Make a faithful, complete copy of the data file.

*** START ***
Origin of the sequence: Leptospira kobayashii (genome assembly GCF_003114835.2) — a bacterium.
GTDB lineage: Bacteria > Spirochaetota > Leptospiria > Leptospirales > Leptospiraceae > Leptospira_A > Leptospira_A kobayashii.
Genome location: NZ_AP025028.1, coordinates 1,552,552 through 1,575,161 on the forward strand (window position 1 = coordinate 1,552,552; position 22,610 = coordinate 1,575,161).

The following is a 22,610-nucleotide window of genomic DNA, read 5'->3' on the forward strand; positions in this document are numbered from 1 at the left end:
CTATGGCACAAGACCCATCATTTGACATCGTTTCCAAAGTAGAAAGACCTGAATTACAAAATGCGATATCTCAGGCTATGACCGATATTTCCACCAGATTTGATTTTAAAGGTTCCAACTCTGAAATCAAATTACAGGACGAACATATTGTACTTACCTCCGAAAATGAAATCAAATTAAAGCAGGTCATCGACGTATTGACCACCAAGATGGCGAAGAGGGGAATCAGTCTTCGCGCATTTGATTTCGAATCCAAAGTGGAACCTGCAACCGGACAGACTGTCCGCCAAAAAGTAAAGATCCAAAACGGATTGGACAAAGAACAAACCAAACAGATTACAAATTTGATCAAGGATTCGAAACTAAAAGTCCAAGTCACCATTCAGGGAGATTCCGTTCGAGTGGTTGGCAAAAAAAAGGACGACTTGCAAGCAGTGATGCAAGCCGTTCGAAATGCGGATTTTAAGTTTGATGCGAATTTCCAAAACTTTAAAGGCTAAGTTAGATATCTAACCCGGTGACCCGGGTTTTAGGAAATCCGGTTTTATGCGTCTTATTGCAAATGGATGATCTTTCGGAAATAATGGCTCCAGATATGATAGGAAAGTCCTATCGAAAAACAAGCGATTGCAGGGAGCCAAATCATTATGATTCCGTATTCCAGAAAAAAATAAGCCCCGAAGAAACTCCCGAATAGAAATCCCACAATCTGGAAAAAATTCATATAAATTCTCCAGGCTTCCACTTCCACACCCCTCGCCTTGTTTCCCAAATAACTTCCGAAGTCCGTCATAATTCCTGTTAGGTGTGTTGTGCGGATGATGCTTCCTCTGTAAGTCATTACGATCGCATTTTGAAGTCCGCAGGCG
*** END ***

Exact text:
Origin of the sequence: Leptospira kobayashii (genome assembly GCF_003114835.2) — a bacterium.
GTDB lineage: Bacteria > Spirochaetota > Leptospiria > Leptospirales > Leptospiraceae > Leptospira_A > Leptospira_A kobayashii.
Genome location: NZ_AP025028.1, coordinates 1,552,552 through 1,575,161 on the forward strand (window position 1 = coordinate 1,552,552; position 22,610 = coordinate 1,575,161).

The following is a 22,610-nucleotide window of genomic DNA, read 5'->3' on the forward strand; positions in this document are numbered from 1 at the left end:
CTATGGCACAAGACCCATCATTTGACATCGTTTCCAAAGTAGAAAGACCTGAATTACAAAATGCGATATCTCAGGCTATGACCGATATTTCCACCAGATTTGATTTTAAAGGTTCCAACTCTGAAATCAAATTACAGGACGAACATATTGTACTTACCTCCGAAAATGAAATCAAATTAAAGCAGGTCATCGACGTATTGACCACCAAGATGGCGAAGAGGGGAATCAGTCTTCGCGCATTTGATTTCGAATCCAAAGTGGAACCTGCAACCGGACAGACTGTCCGCCAAAAAGTAAAGATCCAAAACGGATTGGACAAAGAACAAACCAAACAGATTACAAATTTGATCAAGGATTCGAAACTAAAAGTCCAAGTCACCATTCAGGGAGATTCCGTTCGAGTGGTTGGCAAAAAAAAGGACGACTTGCAAGCAGTGATGCAAGCCGTTCGAAATGCGGATTTTAAGTTTGATGCGAATTTCCAAAACTTTAAAGGCTAAGTTAGATATCTAACCCGGTGACCCGGGTTTTAGGAAATCCGGTTTTATGCGTCTTATTGCAAATGGATGATCTTTCGGAAATAATGGCTCCAGATATGATAGGAAAGTCCTATCGAAAAACAAGCGATTGCAGGGAGCCAAATCATTATGATTCCGTATTCCAGAAAAAAATAAGCCCCGAAGAAACTCCCGAATAGAAATCCCACAATCTGGAAAAAATTCATATAAATTCTCCAGGCTTCCACTTCCACACCCCTCGCCTTGTTTCCCAAATAACTTCCGAAGTCCGTCATAATTCCTGTTAGGTGTGTTGTGCGGATGATGCTTCCTCTGTAAGTCATTACGATCGCATTTTGAAGTCCGCAGGCG